This post is my contribution to the Billy Wilder Blogathon, a one-day event celebrating what would’ve been the prolific director’s 108th birthday. It’s hosted by the fabulous Outspoken and Freckled and Once Upon A Screen; be sure to check out all the great entries here.
“I want to thank three persons. I want to thank Billy Wilder, I want to thank Billy Wilder and I want to thank Billy Wilder” – Michel Hazanavicius, upon receiving the Best Picture Oscar for The Artist in 2012
Some directors and actors are so ingrained in popular consciousness that’s inconceivable to imagine a time when their names weren’t well known. Billy Wilder is one of those directors. His career spanned more than 50 years, and his name is synonymous with undisputed Hollywood classics, including Some Like It Hot, Sunset Boulevard and Double Indemnity. With the weight of these films – and many more – behind him, you’d be forgiven for thinking that Wilder was an overnight sensation but, as is so often the case with the media-friendly term, his success was built upon years of graft, first in Vienna and Berlin as a reporter. Before he moved to Hollywood he wrote over 200 screenplays for the German film industry, including People On Sunday (1929), an wonderfully experimental film that became a mainstream hit, influencing generations of film artists around the world. From this movie, you’re left with the sense that Wilder was a true team player, aware that a successful film was based on more than individual talents.
Ernst Lubitsch was instrumental in Wilder’s early Hollywood career. Lubitsch was the head of production at Paramount, and was uniquely placed to nurture recently arrived talent – although (according to Wilder) it took four years for Lubitsch to hire him and producer Manny Wolfe to pair him with Charles Brackett, another Paramount writer. Brackett and Wilder must have seemed an unlikely team – the former was a published novelist and a critic for The New Yorker, Wilder was new to Hollywood and spoke in heavily-accented English – but it proved to be an inspired partnership. Their first co-written screenplay was Bluebeard’s Eighth Wife (1938), a cute comedy starring Gary Cooper and Claudette Colbert and directed by Lubitsch himself.
Despite this early success, it was Ninotchka, Brackett and Wilder’s fourth collaboration, which was the real game-changer. The basic plot for the film had been worked out before the screenwriters joined, but they – along with another writer Walter Reisch and Lubitsch (again, as director) – rounded it out into a story, chiefly the tale of a Commissar Ninotchka Yakushova (Greta Garbo) who travels from Moscow to Paris and falls in love. There’s a wonderful anecdote from Wilder about working with Lubitsch on Ninotchka in The Paris Review’s Billy Wilder, The Art of Screenwriting No.1:
“Lubitsch didn’t like what we’d done, didn’t like it at all. So he called us in to have another conference at his house. We talked about it, but of course we were still, well . . . blocked. In any case, Lubitsch excused himself to go to the bathroom, and when he came back into the living room he announced, Boys, I’ve got it.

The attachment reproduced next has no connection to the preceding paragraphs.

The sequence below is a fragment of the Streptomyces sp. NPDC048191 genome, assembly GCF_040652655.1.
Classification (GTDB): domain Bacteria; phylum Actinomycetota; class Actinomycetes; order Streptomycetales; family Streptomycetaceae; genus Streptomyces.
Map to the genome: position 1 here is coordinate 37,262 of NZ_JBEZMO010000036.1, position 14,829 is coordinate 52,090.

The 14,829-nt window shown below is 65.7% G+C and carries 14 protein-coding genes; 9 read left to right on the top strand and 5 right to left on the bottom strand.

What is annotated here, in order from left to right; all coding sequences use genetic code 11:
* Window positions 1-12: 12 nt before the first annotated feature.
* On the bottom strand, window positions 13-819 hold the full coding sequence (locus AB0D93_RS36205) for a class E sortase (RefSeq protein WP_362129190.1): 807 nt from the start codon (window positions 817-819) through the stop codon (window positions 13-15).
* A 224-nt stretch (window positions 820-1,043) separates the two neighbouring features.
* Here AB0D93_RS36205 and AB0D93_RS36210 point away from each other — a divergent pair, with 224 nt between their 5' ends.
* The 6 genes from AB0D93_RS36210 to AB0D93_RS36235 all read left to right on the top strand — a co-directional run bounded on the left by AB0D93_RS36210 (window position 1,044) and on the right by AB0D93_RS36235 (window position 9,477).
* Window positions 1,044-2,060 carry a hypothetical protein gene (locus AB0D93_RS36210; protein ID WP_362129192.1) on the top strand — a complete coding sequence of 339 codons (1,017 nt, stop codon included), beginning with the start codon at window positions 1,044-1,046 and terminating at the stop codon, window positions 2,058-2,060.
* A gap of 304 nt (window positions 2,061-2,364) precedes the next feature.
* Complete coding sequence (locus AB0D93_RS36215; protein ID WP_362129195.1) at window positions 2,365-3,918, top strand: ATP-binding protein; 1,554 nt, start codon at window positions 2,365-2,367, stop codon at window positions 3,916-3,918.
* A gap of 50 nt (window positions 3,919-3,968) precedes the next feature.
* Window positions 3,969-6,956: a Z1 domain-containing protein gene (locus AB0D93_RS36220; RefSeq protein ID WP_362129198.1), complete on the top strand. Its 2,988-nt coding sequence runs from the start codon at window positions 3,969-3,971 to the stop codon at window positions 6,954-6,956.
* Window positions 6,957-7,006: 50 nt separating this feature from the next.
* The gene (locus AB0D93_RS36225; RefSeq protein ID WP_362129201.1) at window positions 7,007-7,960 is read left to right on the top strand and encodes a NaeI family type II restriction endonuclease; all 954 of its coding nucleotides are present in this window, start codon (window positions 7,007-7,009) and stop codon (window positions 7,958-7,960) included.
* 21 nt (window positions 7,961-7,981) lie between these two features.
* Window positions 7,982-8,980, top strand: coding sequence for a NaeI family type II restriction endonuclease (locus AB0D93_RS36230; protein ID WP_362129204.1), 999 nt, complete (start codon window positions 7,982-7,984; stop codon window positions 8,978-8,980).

It’s funny, but we noticed that whenever he came up with an idea, I mean a really great idea, it was after he came out of the can. I started to suspect that he had a little ghostwriter in the bowl of the toilet there”
The device Lubitsch invented involved Ninotchka’s hat. Upon arriving in Paris, she passes a store window where three extravagant hats are on display. Ninotchka instantly dismisses their frivolity: she prefers functional and utilitarian items. Later, alone in her hotel room she opens a drawer to reveal one of the ‘frivolous’ hats, which she takes out and tries on with care, looking at herself incredulously in the mirror. This simple technique shows her change in attitude and clearly had an impact on Wilder: in subsequent screenplays he regularly used everyday items to reveal character shifts and explain actions. Wilder was aware of the debt he owed to Lubitsch: on the wall of his office hung a sign asking ‘how would Lubitsch do it?’
Of course, Lubitsch wasn’t responsible for the entire screenplay. It’s lightness, natural flow and unobtrusiveness come courtesy of Wilder and Brackett. Garbo’s literal, razor sharp responses to Melvyn Douglas’ romantic overtures are wonderful (‘Must you flirt?’ and ‘I do not deny its beauty, but it is a waste of electricity’), offering her an opportunity to indulge her comic side. Apparently she had no issues with the double entendres in the script. Despite the humour, Wilder and Brackett regarded it as a serious satire that paid reference to the repressive Bolshevik regime. Audiences might not have seen the serious side though: one preview card Lubitsch received following a showing read ‘Funniest film I ever saw; I laughed so hard I peed in my girlfriend’s hand.’ High praise indeed, and one that was echoed by the Academy: after it’s release in 1939, Ninotchka was nominated for four awards, including Best Writing Original Story and Best Writing Original Screenplay, but lost out to Mr. Smith Goes To Washington and Gone With the Wind, respectively.
Whilst Wilder worked well with Lubitsch, the same could not be said of other directors. Lubitsch was generous with his time and advice, willing to offer both to create a successful collaborative partnership, and Wilder held him high regard. But not all directors were so inclined. Mitchell Leisen, who directed the Wilder-Brackett penned Midnight, made a lot of changes to the screenplay, treating as a suggested blueprint and not a finished piece. Wilder grew increasingly exasperated by the misinterpretation of his work and resolved to become a director himself, the only way to preserve his creative vision. The rest of Wilder’s story would be the history he shaped.